Explaining the Plight of China’s Uighurs

In the months since the emergence of COVID-19, the Chinese Communist Party’s authoritarian regime has become only more repressive. The CCP has sought to expand its control over Hong Kong by cracking down on the semi-autonomous city’s civil liberties, moved to consolidate control over disputed areas on its border with India, and stirred up trouble in the South China Sea—while the rest of the world remains distracted by its continued battle with the virus.

The most troubling aspect of the CCP’s disturbing recent behavior, however, is undoubtedly its treatment of its Uighur population, a Muslim ethnic minority that lives mostly in the northwestern province of Xinjiang. The Uighurs have suffered from state persecution at the hands of the CCP for decades, but according to many reports, between 800,000 and 2 million Uighurs and other Muslim minorities have been forced into “re-education camps” by the Chinese government since April 2017. Videos posted to the Chinese version of TikTok reportedly show Uighurs being shipped off to labor camps even during the pandemic in February.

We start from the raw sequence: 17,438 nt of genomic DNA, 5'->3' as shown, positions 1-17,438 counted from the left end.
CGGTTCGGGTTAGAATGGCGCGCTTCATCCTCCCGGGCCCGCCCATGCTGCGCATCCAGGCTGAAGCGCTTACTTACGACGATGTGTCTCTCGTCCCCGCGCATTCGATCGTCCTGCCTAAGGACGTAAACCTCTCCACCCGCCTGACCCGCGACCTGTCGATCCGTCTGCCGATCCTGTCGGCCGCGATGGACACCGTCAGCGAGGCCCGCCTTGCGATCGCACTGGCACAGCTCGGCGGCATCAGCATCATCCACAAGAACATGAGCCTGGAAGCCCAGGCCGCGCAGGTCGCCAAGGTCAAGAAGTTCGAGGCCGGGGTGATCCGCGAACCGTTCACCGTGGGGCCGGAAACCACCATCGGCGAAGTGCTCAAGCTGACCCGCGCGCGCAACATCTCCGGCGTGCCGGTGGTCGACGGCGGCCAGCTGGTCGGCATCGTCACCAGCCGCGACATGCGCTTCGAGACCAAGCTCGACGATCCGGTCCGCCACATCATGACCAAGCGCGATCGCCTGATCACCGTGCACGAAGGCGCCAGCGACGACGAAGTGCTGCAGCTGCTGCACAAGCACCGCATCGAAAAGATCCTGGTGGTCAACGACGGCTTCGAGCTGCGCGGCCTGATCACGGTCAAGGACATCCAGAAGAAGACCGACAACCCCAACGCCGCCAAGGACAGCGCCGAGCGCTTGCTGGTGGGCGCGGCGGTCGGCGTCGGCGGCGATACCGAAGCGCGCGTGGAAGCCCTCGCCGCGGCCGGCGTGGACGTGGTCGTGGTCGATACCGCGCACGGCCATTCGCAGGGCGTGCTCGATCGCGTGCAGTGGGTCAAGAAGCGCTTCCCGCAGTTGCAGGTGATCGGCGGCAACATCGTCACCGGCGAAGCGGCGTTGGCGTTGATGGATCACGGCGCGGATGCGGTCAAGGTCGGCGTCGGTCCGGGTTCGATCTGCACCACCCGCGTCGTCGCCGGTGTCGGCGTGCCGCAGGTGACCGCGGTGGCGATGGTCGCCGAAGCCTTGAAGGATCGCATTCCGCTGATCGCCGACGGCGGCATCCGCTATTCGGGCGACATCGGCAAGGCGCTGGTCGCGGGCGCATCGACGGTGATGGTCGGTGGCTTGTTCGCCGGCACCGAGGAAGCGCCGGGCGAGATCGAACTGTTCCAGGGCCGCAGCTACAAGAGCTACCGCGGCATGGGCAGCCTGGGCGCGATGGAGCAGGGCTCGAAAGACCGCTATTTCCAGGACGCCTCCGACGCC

“It’s the largest-scale detainment of a religious minority that we’ve seen since World War II,” says Amy Lehr, director of the Human Rights Initiative at the Center for Strategic and International Studies.

Beijing’s justification for the camps—which the government initially denied existed, and now claim are “educational training centers” that are “like boarding schools, where the students eat and live for free”—is nominally concern over religious extremism and terrorist threats stemming from Islamic fundamentalism in the Uighur population. The Chinese Communist Party, which is officially atheist, has long seen religious expression as a threat to its power. (The Uighurs are hardly the first example of this—Buddhists in Tibet and practitioners of Falun Gong in mainland China have both borne the brunt of horrific state persecution.)

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